Facebook and mobile game publisher King (NYSE:KING) has announced its FY14 financials, for the 12 months ending 31 December 2014.
GAAP revenue for 2014 was $2.4 billion, up 20 percent compared to 2013.
King doesn't break out the platform split for GAAP revenue, but mobile accounts for around 75 percent of its revenue.
Profit was $575 million, up 1 percent year-on-year.
Despite paying out $364 million in dividends and launching a $150 million share buyback scheme, King ended the year with cash and equivalents of $964 million.
This is up $555 million from a year ago. King generated $661 million of net cash during 2014.
The company will also pay out another dividend worth $300 million during March 2015.
During the year, King launched three games on Facebook and five on mobile. Four of the mobile games were top 15 top grossing games in the US, which is King's biggest market.
Looking at King's FY14 Q4, revenue was $546 million, down 9 percent year-on-year, but up 6 percent quarter-on-quarter.
Q4 profit was $141 million, down 12 percent year-on-year and down 1 percent quarter-on-quarter.
During the quarter, King had three top 10 top grossing games in the US App Store and four top 10 top grossing games in the US Google Play charts.
Non-Candy Crush Saga revenues in Q4 were $324 million or 55 percent of Q4 total gross bookings.
Breaking down King's audience, the launch of Candy Crush Soda Saga resulted in the Candy Crush franchise growing its daily active userbase quarter-on-quarter.
More generally, King's games had 149 million daily active players, up 20 percent compared to the same period in 2013. Monthly active players were up 31 percent.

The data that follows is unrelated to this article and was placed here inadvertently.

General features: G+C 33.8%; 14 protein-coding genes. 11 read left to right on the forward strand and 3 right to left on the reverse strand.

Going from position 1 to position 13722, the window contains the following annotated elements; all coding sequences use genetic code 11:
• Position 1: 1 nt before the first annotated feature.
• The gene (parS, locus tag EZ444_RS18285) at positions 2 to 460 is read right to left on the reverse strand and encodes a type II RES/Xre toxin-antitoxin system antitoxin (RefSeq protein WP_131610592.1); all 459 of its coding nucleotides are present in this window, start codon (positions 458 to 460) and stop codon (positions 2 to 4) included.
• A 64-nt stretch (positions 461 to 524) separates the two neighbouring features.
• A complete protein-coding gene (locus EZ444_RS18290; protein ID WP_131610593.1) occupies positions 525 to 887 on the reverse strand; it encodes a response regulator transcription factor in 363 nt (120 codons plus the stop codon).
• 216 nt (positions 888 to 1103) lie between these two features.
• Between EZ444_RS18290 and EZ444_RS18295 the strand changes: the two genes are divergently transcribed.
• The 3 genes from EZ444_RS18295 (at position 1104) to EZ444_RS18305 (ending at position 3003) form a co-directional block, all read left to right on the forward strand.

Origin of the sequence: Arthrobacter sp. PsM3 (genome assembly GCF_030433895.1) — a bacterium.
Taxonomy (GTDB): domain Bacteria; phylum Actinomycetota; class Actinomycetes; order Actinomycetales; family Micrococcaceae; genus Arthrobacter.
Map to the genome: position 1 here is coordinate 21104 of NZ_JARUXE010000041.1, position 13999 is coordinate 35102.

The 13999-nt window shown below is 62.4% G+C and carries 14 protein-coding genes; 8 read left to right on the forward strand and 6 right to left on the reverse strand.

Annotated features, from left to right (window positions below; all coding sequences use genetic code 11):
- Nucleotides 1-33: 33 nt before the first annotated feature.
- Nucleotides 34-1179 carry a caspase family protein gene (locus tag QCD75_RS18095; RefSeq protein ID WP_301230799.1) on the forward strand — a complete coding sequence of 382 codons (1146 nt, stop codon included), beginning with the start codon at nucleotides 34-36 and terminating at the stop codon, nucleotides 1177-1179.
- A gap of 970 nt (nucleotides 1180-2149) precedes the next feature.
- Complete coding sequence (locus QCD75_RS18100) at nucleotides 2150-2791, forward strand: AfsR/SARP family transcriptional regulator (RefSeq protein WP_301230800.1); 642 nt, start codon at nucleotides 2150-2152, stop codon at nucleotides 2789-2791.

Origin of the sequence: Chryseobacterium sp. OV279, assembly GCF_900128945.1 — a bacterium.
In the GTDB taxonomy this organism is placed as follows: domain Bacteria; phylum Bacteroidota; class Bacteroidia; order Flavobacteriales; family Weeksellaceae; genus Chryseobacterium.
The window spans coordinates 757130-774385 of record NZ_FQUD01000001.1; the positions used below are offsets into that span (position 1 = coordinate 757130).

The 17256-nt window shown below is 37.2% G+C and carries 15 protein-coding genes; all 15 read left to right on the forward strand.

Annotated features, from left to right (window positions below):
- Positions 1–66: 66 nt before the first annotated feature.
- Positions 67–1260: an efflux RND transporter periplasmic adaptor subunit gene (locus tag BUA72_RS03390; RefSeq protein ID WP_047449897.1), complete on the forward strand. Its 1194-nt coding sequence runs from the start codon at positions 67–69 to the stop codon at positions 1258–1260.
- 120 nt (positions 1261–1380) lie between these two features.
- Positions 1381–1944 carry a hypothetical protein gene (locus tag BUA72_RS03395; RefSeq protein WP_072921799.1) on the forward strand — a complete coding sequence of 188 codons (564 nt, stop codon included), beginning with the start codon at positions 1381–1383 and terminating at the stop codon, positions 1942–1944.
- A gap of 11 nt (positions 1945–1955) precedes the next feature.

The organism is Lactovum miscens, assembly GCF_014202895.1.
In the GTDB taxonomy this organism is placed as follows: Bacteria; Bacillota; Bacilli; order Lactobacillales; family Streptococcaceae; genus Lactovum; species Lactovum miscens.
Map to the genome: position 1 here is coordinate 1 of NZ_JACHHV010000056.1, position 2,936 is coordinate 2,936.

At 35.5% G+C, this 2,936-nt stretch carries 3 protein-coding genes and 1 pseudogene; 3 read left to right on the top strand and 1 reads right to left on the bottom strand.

Unique payers were down 32% to 8.3 million, but average bookings were up to $23.42 per payer
However, when it comes to King's paying players, there were two contrary trends.
The number of unique payers was down 32 percent to 8.3 million, while the amount they paid (technically described by the unwieldy term Monthly gross average bookings per unique user) was up 35 percent to $23.42.
King says both were due to its introduction of virtual currency across its games.
In terms of expanding its audience, King announced it had purchased Seattle developer Z2Live.
It paid $45 million in cash, with a further $105 million due depending on the performance of future games.
One of the original core F2P mobile developers, Z2Live is best known for its Trade Nations trading sims and air combat franchise MetalStorm. It also operates racing game Nitro and military sim Battle Nations.
King commented that the acquisition, gave it a proven team focused on contributing to diversification into new genres.
It also pointed out Z2 would be its first studio in the US. In 2014, King bought Singapore-based midcore developer Nonstop in deal worth up to $100 million.